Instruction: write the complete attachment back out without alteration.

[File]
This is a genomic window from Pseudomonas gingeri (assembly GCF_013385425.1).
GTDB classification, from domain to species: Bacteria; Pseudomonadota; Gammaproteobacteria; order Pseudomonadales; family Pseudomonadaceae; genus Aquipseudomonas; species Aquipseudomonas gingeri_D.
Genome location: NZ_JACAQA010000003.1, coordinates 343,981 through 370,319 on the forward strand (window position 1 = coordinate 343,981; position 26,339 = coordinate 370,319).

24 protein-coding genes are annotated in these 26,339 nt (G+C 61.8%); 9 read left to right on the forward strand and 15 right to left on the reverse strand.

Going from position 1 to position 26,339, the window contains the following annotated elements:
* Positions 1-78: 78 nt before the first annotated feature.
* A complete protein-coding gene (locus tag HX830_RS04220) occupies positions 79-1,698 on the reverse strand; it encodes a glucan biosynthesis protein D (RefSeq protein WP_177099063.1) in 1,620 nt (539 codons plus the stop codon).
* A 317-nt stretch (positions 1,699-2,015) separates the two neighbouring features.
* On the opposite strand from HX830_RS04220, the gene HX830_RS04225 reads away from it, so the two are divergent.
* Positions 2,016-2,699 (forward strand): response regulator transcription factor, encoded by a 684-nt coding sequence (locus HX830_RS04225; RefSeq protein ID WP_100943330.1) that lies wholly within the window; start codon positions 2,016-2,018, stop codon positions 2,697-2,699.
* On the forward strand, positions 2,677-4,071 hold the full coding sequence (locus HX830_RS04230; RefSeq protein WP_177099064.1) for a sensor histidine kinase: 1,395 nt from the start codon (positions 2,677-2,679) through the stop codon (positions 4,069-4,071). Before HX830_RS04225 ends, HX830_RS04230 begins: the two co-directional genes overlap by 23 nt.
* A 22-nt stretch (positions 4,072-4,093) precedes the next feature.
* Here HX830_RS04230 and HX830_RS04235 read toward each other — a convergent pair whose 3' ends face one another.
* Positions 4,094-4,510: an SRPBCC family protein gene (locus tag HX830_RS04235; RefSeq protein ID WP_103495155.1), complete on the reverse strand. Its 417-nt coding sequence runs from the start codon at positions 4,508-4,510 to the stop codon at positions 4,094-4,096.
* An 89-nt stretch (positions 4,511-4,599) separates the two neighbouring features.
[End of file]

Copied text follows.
This is a genomic window from Pseudomonas gingeri (assembly GCF_013385425.1).
GTDB classification, from domain to species: Bacteria; Pseudomonadota; Gammaproteobacteria; order Pseudomonadales; family Pseudomonadaceae; genus Aquipseudomonas; species Aquipseudomonas gingeri_D.
Genome location: NZ_JACAQA010000003.1, coordinates 343,981 through 370,319 on the forward strand (window position 1 = coordinate 343,981; position 26,339 = coordinate 370,319).

24 protein-coding genes are annotated in these 26,339 nt (G+C 61.8%); 9 read left to right on the forward strand and 15 right to left on the reverse strand.

Going from position 1 to position 26,339, the window contains the following annotated elements:
* Positions 1-78: 78 nt before the first annotated feature.
* A complete protein-coding gene (locus tag HX830_RS04220) occupies positions 79-1,698 on the reverse strand; it encodes a glucan biosynthesis protein D (RefSeq protein WP_177099063.1) in 1,620 nt (539 codons plus the stop codon).
* A 317-nt stretch (positions 1,699-2,015) separates the two neighbouring features.
* On the opposite strand from HX830_RS04220, the gene HX830_RS04225 reads away from it, so the two are divergent.
* Positions 2,016-2,699 (forward strand): response regulator transcription factor, encoded by a 684-nt coding sequence (locus HX830_RS04225; RefSeq protein ID WP_100943330.1) that lies wholly within the window; start codon positions 2,016-2,018, stop codon positions 2,697-2,699.
* On the forward strand, positions 2,677-4,071 hold the full coding sequence (locus HX830_RS04230; RefSeq protein WP_177099064.1) for a sensor histidine kinase: 1,395 nt from the start codon (positions 2,677-2,679) through the stop codon (positions 4,069-4,071). Before HX830_RS04225 ends, HX830_RS04230 begins: the two co-directional genes overlap by 23 nt.
* A 22-nt stretch (positions 4,072-4,093) precedes the next feature.
* Here HX830_RS04230 and HX830_RS04235 read toward each other — a convergent pair whose 3' ends face one another.
* Positions 4,094-4,510: an SRPBCC family protein gene (locus tag HX830_RS04235; RefSeq protein ID WP_103495155.1), complete on the reverse strand. Its 417-nt coding sequence runs from the start codon at positions 4,508-4,510 to the stop codon at positions 4,094-4,096.
* An 89-nt stretch (positions 4,511-4,599) separates the two neighbouring features.